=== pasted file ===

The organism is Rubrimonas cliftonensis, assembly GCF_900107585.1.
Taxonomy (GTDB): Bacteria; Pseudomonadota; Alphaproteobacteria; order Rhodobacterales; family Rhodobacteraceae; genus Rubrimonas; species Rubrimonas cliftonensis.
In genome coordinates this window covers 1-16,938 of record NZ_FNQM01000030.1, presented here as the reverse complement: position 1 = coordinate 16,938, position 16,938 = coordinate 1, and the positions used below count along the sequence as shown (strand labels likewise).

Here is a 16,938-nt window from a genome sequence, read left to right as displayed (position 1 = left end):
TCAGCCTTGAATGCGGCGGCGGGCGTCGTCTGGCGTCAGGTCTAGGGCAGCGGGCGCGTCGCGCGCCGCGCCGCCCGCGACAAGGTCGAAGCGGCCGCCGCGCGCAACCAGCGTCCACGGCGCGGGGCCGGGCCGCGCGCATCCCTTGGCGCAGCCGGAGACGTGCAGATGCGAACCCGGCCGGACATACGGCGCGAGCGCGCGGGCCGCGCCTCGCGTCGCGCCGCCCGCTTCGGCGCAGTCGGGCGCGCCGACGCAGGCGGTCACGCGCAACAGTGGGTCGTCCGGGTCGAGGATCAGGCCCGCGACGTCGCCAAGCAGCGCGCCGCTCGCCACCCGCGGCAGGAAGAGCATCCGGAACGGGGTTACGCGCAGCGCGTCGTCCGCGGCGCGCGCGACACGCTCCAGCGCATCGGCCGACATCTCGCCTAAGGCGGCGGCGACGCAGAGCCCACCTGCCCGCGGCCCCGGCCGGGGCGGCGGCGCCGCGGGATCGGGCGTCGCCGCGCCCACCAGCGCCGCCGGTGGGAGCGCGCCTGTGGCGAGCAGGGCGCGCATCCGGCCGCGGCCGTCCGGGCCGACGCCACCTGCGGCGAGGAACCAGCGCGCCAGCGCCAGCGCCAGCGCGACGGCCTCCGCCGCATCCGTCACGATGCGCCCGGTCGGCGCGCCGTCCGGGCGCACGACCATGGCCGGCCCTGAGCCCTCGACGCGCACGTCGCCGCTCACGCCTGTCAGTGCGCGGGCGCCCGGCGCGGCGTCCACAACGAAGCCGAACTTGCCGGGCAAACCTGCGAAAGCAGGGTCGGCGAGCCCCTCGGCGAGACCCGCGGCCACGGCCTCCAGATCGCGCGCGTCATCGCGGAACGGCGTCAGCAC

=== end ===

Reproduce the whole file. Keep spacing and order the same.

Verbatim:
The organism is Rubrimonas cliftonensis, assembly GCF_900107585.1.
Taxonomy (GTDB): Bacteria; Pseudomonadota; Alphaproteobacteria; order Rhodobacterales; family Rhodobacteraceae; genus Rubrimonas; species Rubrimonas cliftonensis.
In genome coordinates this window covers 1-16,938 of record NZ_FNQM01000030.1, presented here as the reverse complement: position 1 = coordinate 16,938, position 16,938 = coordinate 1, and the positions used below count along the sequence as shown (strand labels likewise).

Here is a 16,938-nt window from a genome sequence, read left to right as displayed (position 1 = left end):
TCAGCCTTGAATGCGGCGGCGGGCGTCGTCTGGCGTCAGGTCTAGGGCAGCGGGCGCGTCGCGCGCCGCGCCGCCCGCGACAAGGTCGAAGCGGCCGCCGCGCGCAACCAGCGTCCACGGCGCGGGGCCGGGCCGCGCGCATCCCTTGGCGCAGCCGGAGACGTGCAGATGCGAACCCGGCCGGACATACGGCGCGAGCGCGCGGGCCGCGCCTCGCGTCGCGCCGCCCGCTTCGGCGCAGTCGGGCGCGCCGACGCAGGCGGTCACGCGCAACAGTGGGTCGTCCGGGTCGAGGATCAGGCCCGCGACGTCGCCAAGCAGCGCGCCGCTCGCCACCCGCGGCAGGAAGAGCATCCGGAACGGGGTTACGCGCAGCGCGTCGTCCGCGGCGCGCGCGACACGCTCCAGCGCATCGGCCGACATCTCGCCTAAGGCGGCGGCGACGCAGAGCCCACCTGCCCGCGGCCCCGGCCGGGGCGGCGGCGCCGCGGGATCGGGCGTCGCCGCGCCCACCAGCGCCGCCGGTGGGAGCGCGCCTGTGGCGAGCAGGGCGCGCATCCGGCCGCGGCCGTCCGGGCCGACGCCACCTGCGGCGAGGAACCAGCGCGCCAGCGCCAGCGCCAGCGCGACGGCCTCCGCCGCATCCGTCACGATGCGCCCGGTCGGCGCGCCGTCCGGGCGCACGACCATGGCCGGCCCTGAGCCCTCGACGCGCACGTCGCCGCTCACGCCTGTCAGTGCGCGGGCGCCCGGCGCGGCGTCCACAACGAAGCCGAACTTGCCGGGCAAACCTGCGAAAGCAGGGTCGGCGAGCCCCTCGGCGAGACCCGCGGCCACGGCCTCCAGATCGCGCGCGTCATCGCGGAACGGCGTCAGCAC